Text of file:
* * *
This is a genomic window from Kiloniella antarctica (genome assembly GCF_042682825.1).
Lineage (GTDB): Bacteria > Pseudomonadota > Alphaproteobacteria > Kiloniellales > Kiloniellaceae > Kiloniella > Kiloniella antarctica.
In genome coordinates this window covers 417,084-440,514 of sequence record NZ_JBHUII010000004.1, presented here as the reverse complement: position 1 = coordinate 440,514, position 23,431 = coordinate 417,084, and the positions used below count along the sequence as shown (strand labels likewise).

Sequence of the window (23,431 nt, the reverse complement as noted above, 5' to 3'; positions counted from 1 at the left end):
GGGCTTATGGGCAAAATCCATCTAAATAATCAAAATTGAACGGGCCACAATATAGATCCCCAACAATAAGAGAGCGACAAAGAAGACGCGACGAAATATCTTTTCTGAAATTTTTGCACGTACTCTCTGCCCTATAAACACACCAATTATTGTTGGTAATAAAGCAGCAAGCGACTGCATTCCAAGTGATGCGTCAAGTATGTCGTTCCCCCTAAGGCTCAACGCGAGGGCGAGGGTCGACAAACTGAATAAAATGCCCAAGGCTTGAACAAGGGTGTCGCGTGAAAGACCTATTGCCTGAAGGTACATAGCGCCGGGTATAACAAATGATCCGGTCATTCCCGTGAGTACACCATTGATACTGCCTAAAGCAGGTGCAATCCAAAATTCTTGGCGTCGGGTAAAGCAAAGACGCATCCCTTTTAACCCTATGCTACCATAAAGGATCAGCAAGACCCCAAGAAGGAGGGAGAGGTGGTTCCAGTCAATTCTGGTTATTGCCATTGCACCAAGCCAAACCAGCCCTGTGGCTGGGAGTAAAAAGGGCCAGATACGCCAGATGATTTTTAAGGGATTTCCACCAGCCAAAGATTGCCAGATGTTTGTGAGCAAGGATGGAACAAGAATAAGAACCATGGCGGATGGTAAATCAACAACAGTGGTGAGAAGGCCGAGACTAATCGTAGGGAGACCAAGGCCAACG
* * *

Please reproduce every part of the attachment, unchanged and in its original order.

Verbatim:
This is a genomic window from Kiloniella antarctica (genome assembly GCF_042682825.1).
Lineage (GTDB): Bacteria > Pseudomonadota > Alphaproteobacteria > Kiloniellales > Kiloniellaceae > Kiloniella > Kiloniella antarctica.
In genome coordinates this window covers 417,084-440,514 of sequence record NZ_JBHUII010000004.1, presented here as the reverse complement: position 1 = coordinate 440,514, position 23,431 = coordinate 417,084, and the positions used below count along the sequence as shown (strand labels likewise).

Sequence of the window (23,431 nt, the reverse complement as noted above, 5' to 3'; positions counted from 1 at the left end):
GGGCTTATGGGCAAAATCCATCTAAATAATCAAAATTGAACGGGCCACAATATAGATCCCCAACAATAAGAGAGCGACAAAGAAGACGCGACGAAATATCTTTTCTGAAATTTTTGCACGTACTCTCTGCCCTATAAACACACCAATTATTGTTGGTAATAAAGCAGCAAGCGACTGCATTCCAAGTGATGCGTCAAGTATGTCGTTCCCCCTAAGGCTCAACGCGAGGGCGAGGGTCGACAAACTGAATAAAATGCCCAAGGCTTGAACAAGGGTGTCGCGTGAAAGACCTATTGCCTGAAGGTACATAGCGCCGGGTATAACAAATGATCCGGTCATTCCCGTGAGTACACCATTGATACTGCCTAAAGCAGGTGCAATCCAAAATTCTTGGCGTCGGGTAAAGCAAAGACGCATCCCTTTTAACCCTATGCTACCATAAAGGATCAGCAAGACCCCAAGAAGGAGGGAGAGGTGGTTCCAGTCAATTCTGGTTATTGCCATTGCACCAAGCCAAACCAGCCCTGTGGCTGGGAGTAAAAAGGGCCAGATACGCCAGATGATTTTTAAGGGATTTCCACCAGCCAAAGATTGCCAGATGTTTGTGAGCAAGGATGGAACAAGAATAAGAACCATGGCGGATGGTAAATCAACAACAGTGGTGAGAAGGCCGAGACTAATCGTAGGGAGACCAAGGCCAACG